The city of Granada in the southern Spanish province of Andalusia easily snowed in the larger cities in Spain with more Fame. But that certainly doesn't mean Granada is less worth it to visit! Besides being a very atmospheric city, here is also the world-famous Alhambra palace complex – more about this later – and is the one of the Spanish cities where you can still eat tapas as it should: if (free!) snack on your drink.
Let's start practically: how do you get there? Unfortunately, no direct flights are going to Granada from the Netherlands. That's why it's a good idea to combine this city break with another Spanish destination you can fly to. Málaga and Seville are the best options, with travel time from Málaga, and about 3 hours from Seville. There are both bus and train connections, for both it is wise to book your ticket in advance (online), then you are a lot cheaper! If you don't want to capture your travel days and times in advance, Blablacar can be a good option for last-minute travel. Through this site you can book a place with someone in the car who drives the desired route. On many routes, rides are still available for fine prices to this day.
As soon as you arrive in Granada you immediately notice that the city is located in hilly area. Walking around means stairs on some places, stairs down. This is especially noticeable in the historic Albaícin district, a traditionally Arab quarter located on a hill. It is a maze of narrow, steep but all the more picturesque streets with white houses and here and there a square and church. You have a variety of restaurants, teahouses, shisha lounges and shops with oriental items downstairs where you almost forget that you are still in Europe. This is the busier part of the district, but above all go down an alley and turn off randomly a few times, and before you know it you're lost in the tangle of cute streets and you hardly meet another tourist anymore. It's worth walking up a lot anyway, because in the district you have several points from where you have nice views of the Alhambra and the snowy peaks of the Sierra Nevada. Locals also know how to find these 'miradores', especially the Mirador de San Miguel Alto (the highest), to chill with each other in the evening, have a beer and make music. So also for a cozy atmosphere the climb is worth it!
If you've seen El Albaícin and enjoyed the view, you can descend again. If you walk down in the direction of the Alhambra, you will automatically end up on the Carrera del Darro. This road runs along a rippling river with picturesque bridges and trees, old buildings and churches and if you look up you can see how close the Alhambra really is. It's a nice picture and fun to stroll along, but the flip side is that it can also be quite busy. Don't be tempted by one of the many terraces here, you really eat here for tourist prices and not necessarily at best. It is highly recommended to visit one of the beautiful bath houses of the city for the necessary relaxation. This is another fine Arab remnant that makes Granada special. I myself went to the small-scale Aljibe de San Miguel, but there are several 'baños árabes' each with their own charm.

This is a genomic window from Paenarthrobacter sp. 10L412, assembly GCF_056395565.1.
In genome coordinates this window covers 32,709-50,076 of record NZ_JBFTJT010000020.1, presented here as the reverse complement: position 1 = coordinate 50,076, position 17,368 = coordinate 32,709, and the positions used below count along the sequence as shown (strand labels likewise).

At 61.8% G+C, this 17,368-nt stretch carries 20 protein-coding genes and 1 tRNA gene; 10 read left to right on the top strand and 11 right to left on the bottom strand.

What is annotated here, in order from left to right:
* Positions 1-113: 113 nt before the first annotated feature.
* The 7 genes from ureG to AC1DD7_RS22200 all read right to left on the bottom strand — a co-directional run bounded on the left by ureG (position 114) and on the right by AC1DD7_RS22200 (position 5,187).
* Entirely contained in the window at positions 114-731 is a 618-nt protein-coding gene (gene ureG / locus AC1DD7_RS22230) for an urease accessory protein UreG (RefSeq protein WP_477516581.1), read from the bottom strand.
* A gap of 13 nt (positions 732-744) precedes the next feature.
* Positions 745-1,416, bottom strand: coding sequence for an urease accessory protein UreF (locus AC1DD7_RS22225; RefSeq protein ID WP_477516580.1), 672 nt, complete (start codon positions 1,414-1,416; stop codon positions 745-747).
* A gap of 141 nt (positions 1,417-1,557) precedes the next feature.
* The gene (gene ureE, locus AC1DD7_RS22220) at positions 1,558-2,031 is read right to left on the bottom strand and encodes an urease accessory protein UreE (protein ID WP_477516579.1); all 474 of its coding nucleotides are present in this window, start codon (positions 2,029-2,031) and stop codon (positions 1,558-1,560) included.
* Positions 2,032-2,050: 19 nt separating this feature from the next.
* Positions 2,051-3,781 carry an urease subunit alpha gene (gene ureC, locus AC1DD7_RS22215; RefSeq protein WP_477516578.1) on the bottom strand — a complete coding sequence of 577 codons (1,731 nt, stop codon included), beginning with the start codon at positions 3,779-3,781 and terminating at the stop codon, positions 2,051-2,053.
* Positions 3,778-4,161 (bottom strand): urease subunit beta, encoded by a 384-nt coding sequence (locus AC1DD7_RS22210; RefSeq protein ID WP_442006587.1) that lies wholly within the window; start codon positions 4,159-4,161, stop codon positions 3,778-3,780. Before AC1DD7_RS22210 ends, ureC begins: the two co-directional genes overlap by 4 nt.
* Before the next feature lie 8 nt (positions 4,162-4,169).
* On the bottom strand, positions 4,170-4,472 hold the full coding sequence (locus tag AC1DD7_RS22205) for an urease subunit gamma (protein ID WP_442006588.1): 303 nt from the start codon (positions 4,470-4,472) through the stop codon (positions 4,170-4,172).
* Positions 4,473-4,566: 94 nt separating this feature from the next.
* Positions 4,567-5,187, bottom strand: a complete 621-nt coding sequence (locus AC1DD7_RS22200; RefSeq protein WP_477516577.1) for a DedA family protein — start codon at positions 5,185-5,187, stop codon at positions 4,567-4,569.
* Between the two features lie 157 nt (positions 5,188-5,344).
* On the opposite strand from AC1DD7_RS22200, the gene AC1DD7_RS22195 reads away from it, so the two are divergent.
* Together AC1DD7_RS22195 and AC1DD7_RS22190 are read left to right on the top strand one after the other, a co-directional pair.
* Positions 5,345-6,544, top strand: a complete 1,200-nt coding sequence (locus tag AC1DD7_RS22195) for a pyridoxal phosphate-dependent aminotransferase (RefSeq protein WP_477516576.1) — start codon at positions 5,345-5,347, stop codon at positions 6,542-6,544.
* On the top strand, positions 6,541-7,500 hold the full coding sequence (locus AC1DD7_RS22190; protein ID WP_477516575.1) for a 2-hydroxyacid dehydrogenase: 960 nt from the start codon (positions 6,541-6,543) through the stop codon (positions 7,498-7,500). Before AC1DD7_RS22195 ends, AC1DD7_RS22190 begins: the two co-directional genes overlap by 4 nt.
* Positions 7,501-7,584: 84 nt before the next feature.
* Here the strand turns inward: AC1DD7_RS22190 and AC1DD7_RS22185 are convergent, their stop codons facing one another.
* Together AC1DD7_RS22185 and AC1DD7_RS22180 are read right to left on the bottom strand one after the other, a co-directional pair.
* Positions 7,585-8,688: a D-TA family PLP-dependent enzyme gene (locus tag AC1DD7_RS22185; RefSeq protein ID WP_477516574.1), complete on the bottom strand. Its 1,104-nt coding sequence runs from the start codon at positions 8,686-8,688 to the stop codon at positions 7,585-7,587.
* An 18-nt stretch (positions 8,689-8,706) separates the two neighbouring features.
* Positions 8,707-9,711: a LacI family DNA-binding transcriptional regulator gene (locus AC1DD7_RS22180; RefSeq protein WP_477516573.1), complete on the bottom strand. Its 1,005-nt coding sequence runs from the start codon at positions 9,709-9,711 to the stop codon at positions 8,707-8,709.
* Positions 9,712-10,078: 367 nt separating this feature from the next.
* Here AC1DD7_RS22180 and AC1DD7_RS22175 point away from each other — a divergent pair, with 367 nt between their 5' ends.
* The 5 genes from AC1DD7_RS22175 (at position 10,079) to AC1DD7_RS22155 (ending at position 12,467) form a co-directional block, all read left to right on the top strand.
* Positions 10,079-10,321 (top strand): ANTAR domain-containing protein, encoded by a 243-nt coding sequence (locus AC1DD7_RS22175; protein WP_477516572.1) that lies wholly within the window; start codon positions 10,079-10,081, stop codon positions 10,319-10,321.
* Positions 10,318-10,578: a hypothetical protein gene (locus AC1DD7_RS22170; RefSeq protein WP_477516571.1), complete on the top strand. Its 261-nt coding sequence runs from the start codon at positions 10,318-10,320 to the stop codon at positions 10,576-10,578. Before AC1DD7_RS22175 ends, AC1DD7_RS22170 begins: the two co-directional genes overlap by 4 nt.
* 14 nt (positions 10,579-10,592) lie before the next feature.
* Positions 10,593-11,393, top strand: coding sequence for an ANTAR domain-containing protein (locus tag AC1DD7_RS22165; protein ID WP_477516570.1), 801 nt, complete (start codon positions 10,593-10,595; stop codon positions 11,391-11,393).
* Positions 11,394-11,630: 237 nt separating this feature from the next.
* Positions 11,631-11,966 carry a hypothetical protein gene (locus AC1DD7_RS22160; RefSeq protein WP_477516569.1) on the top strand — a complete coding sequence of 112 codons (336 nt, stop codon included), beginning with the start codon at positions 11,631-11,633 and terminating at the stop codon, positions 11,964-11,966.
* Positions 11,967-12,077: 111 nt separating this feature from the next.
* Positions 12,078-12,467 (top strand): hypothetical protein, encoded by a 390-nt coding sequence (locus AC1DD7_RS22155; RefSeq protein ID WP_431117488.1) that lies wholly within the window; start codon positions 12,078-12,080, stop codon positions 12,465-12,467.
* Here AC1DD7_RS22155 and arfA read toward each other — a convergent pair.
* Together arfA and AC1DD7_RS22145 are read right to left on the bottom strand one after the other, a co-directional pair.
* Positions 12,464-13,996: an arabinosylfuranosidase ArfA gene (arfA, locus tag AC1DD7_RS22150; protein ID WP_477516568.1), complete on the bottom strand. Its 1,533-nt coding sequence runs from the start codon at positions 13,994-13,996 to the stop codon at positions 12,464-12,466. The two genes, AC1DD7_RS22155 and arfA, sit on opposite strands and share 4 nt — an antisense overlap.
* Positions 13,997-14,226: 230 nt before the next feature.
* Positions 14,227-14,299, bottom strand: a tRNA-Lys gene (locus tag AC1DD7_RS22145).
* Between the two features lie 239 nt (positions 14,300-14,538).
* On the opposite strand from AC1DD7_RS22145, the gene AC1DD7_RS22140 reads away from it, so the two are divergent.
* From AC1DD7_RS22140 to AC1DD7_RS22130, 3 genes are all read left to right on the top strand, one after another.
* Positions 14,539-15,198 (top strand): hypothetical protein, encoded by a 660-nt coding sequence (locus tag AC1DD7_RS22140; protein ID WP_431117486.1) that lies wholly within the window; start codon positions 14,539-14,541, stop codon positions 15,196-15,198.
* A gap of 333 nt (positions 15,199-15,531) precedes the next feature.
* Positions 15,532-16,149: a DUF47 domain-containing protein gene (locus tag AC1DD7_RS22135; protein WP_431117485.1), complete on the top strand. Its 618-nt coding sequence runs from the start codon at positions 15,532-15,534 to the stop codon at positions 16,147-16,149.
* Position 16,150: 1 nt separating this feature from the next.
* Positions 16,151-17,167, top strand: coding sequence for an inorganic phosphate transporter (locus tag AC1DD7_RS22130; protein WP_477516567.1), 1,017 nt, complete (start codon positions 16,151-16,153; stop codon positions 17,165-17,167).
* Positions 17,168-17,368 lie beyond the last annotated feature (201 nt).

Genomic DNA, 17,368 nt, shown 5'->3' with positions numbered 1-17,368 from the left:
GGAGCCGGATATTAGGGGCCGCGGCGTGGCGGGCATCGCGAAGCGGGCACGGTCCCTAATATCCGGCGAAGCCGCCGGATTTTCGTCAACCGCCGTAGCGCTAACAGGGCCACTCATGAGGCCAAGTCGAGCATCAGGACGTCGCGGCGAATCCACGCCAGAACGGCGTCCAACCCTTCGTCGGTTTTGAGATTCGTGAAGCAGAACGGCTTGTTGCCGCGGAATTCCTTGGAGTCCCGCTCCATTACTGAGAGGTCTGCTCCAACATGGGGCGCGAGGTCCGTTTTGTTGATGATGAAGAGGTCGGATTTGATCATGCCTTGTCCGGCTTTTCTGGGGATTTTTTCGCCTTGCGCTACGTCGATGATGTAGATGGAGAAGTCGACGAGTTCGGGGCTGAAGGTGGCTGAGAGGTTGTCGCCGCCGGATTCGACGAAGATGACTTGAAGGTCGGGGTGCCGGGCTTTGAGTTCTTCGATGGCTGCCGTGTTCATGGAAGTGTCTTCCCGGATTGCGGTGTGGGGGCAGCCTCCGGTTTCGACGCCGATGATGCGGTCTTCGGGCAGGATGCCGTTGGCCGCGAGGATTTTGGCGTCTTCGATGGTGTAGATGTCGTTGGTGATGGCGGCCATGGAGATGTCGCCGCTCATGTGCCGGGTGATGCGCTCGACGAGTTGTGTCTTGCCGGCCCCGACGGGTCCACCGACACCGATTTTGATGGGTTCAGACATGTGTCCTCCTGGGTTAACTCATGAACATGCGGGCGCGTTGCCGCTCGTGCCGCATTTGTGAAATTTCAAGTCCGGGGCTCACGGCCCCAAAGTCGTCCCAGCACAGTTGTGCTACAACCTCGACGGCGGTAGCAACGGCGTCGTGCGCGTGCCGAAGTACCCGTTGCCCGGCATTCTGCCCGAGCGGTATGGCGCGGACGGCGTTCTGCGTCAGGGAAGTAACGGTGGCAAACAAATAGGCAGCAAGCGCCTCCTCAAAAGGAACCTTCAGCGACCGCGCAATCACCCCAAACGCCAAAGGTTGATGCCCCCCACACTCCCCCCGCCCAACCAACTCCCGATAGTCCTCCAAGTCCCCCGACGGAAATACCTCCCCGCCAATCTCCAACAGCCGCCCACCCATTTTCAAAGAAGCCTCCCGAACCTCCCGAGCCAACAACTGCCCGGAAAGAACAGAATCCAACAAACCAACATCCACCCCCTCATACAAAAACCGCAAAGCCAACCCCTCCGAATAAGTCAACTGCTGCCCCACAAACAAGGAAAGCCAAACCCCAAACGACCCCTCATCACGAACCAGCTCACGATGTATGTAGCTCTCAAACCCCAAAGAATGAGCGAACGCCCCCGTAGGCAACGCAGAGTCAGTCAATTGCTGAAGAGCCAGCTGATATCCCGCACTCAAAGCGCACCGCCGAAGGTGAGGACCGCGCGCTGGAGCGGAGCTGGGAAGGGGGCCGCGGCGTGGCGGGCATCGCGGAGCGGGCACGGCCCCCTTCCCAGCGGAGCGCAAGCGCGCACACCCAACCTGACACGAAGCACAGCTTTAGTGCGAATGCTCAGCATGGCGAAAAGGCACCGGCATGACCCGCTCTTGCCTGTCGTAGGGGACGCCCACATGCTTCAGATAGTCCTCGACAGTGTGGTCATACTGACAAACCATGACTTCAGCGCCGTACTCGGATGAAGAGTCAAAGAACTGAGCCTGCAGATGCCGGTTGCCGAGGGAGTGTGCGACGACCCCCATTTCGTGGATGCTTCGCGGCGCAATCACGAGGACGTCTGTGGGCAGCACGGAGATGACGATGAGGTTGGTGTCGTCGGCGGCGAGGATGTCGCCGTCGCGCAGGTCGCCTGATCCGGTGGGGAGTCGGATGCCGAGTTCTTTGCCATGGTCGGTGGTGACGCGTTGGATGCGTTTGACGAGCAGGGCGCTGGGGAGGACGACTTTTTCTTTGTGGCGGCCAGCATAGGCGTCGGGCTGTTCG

Once you've seen the Alhambra from different sides from the outside, you might have become curious what's behind those old walls. Time for a visit, so. I think the Alhambra is the indisputable pinnacle of a Granada city break. It is also the busiest attraction in Spain for a reason! Because so many people want to visit it and the cultural heritage also needs to be protected, only a limited number of visitors can enter each day. It is therefore best to order your ticket (well) online in advance, otherwise you have a chance that you will not get in at all. When booking your ticket, you must choose a time slot for your visit to the Nasrid Palace (see picture above). I liked planning this in the morning as the first part of my visit, because the Alhambra is very big and then you have time to explore the rest. Make sure you're in time for your time slot, because they're very strict on this. Too late = bad luck. There is also an option to go to the Nasrid Palace in the evening and this also seems to be magical, but I don't know this from my own experience.
The Alhambra is a large complex located on a hill and consists of different buildings from different periods, connected and surrounded by beautiful gardens. The oldest part is the fort Alcazaba, from the Moorish period dates back to the richly decorated Nasrid Palaces and the Christian Charles V palace was built in the 16th century. Generalife is the 'garden of gardens' which is at least as beautiful as the impressive buildings alhambra complex. All in all, there is so much beauty to see that my main tip is: take the time! I myself spent a whole day here through and I would find it absolutely no punishment to go again. Do you want to are that you don't miss anything important (the size makes it quite a maze..) and also some learning, then a guide or audio tour is definitely advisable.
With the Alhambra as its highlight, Granada has my heart in At least stolen and I'm sure I'll come back again. So If you go to Spain, you can't do this Andalusian gem at all Skip!